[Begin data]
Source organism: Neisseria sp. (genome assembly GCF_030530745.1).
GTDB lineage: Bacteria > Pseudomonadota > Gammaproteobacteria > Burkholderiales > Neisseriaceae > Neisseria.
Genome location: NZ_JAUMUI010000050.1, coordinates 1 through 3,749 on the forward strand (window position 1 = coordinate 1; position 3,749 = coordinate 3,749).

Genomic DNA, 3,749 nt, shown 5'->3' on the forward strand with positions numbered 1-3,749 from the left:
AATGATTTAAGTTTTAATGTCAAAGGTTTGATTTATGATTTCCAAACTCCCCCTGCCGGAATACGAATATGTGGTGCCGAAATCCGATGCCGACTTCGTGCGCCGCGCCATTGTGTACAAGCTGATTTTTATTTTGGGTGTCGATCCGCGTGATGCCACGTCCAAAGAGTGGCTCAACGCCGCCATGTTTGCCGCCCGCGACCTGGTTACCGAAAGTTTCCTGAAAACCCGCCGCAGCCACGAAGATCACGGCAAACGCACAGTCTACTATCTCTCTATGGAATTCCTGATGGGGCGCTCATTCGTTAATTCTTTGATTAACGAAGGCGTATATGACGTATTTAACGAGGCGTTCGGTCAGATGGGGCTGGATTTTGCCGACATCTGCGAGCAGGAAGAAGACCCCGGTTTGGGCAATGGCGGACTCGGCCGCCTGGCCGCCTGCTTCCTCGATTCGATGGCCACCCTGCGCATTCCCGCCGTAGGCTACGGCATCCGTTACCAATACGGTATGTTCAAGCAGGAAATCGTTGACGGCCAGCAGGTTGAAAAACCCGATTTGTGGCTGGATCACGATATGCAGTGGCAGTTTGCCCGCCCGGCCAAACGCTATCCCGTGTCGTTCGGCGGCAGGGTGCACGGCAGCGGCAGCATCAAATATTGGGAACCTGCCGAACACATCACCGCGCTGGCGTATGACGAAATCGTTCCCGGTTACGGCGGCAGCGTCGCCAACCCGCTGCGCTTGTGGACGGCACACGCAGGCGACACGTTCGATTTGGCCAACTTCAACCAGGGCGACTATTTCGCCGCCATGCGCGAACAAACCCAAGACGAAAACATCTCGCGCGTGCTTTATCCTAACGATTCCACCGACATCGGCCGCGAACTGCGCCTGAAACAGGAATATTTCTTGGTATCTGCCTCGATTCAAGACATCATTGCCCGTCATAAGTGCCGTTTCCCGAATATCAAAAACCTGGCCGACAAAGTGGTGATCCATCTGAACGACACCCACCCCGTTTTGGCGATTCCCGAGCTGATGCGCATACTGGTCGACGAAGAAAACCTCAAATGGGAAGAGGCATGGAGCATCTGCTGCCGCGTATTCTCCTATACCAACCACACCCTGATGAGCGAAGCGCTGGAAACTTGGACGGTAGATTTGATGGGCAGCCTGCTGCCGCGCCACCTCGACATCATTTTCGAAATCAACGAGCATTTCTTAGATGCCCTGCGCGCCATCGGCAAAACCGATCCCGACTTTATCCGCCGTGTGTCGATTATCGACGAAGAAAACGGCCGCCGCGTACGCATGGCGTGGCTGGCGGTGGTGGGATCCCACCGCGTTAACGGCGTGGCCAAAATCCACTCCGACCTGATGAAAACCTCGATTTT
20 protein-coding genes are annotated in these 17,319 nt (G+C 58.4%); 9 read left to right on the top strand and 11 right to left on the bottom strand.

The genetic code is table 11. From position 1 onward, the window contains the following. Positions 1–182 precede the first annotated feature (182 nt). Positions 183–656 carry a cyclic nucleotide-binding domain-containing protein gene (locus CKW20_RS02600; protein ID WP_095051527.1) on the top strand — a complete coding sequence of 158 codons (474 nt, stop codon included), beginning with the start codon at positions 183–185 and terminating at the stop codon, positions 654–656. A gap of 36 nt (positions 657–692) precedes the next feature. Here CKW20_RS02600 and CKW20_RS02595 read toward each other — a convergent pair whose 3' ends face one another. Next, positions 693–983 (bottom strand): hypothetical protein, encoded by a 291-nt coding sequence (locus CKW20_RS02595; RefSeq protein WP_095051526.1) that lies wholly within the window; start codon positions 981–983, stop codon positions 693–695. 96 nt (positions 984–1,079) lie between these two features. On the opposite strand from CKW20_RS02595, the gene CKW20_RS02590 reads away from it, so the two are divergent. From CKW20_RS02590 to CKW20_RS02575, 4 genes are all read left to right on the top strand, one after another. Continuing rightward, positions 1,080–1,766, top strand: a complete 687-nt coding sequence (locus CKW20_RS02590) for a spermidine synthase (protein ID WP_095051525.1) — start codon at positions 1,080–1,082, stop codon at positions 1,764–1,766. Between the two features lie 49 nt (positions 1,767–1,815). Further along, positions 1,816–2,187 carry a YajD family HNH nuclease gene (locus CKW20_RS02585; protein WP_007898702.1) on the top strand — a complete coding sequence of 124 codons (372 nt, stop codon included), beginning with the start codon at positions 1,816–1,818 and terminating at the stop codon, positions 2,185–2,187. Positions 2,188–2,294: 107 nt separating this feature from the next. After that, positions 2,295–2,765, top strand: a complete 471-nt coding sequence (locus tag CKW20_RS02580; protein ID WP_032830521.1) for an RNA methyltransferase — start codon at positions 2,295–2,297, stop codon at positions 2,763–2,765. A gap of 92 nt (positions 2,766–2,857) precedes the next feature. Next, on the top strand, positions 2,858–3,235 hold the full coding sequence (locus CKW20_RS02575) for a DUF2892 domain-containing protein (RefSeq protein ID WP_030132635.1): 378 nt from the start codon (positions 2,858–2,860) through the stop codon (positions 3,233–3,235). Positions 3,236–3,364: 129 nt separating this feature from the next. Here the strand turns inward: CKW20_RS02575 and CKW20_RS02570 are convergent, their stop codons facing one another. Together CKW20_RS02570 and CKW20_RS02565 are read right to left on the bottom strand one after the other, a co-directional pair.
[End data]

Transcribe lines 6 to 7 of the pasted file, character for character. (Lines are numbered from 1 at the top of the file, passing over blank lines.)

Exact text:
20 protein-coding genes are annotated in these 17,319 nt (G+C 58.4%); 9 read left to right on the top strand and 11 right to left on the bottom strand.

The genetic code is table 11. From position 1 onward, the window contains the following. Positions 1–182 precede the first annotated feature (182 nt). Positions 183–656 carry a cyclic nucleotide-binding domain-containing protein gene (locus CKW20_RS02600; protein ID WP_095051527.1) on the top strand — a complete coding sequence of 158 codons (474 nt, stop codon included), beginning with the start codon at positions 183–185 and terminating at the stop codon, positions 654–656. A gap of 36 nt (positions 657–692) precedes the next feature. Here CKW20_RS02600 and CKW20_RS02595 read toward each other — a convergent pair whose 3' ends face one another. Next, positions 693–983 (bottom strand): hypothetical protein, encoded by a 291-nt coding sequence (locus CKW20_RS02595; RefSeq protein WP_095051526.1) that lies wholly within the window; start codon positions 981–983, stop codon positions 693–695. 96 nt (positions 984–1,079) lie between these two features. On the opposite strand from CKW20_RS02595, the gene CKW20_RS02590 reads away from it, so the two are divergent. From CKW20_RS02590 to CKW20_RS02575, 4 genes are all read left to right on the top strand, one after another. Continuing rightward, positions 1,080–1,766, top strand: a complete 687-nt coding sequence (locus CKW20_RS02590) for a spermidine synthase (protein ID WP_095051525.1) — start codon at positions 1,080–1,082, stop codon at positions 1,764–1,766. Between the two features lie 49 nt (positions 1,767–1,815). Further along, positions 1,816–2,187 carry a YajD family HNH nuclease gene (locus CKW20_RS02585; protein WP_007898702.1) on the top strand — a complete coding sequence of 124 codons (372 nt, stop codon included), beginning with the start codon at positions 1,816–1,818 and terminating at the stop codon, positions 2,185–2,187. Positions 2,188–2,294: 107 nt separating this feature from the next. After that, positions 2,295–2,765, top strand: a complete 471-nt coding sequence (locus tag CKW20_RS02580; protein ID WP_032830521.1) for an RNA methyltransferase — start codon at positions 2,295–2,297, stop codon at positions 2,763–2,765. A gap of 92 nt (positions 2,766–2,857) precedes the next feature. Next, on the top strand, positions 2,858–3,235 hold the full coding sequence (locus CKW20_RS02575) for a DUF2892 domain-containing protein (RefSeq protein ID WP_030132635.1): 378 nt from the start codon (positions 2,858–2,860) through the stop codon (positions 3,233–3,235). Positions 3,236–3,364: 129 nt separating this feature from the next. Here the strand turns inward: CKW20_RS02575 and CKW20_RS02570 are convergent, their stop codons facing one another. Together CKW20_RS02570 and CKW20_RS02565 are read right to left on the bottom strand one after the other, a co-directional pair.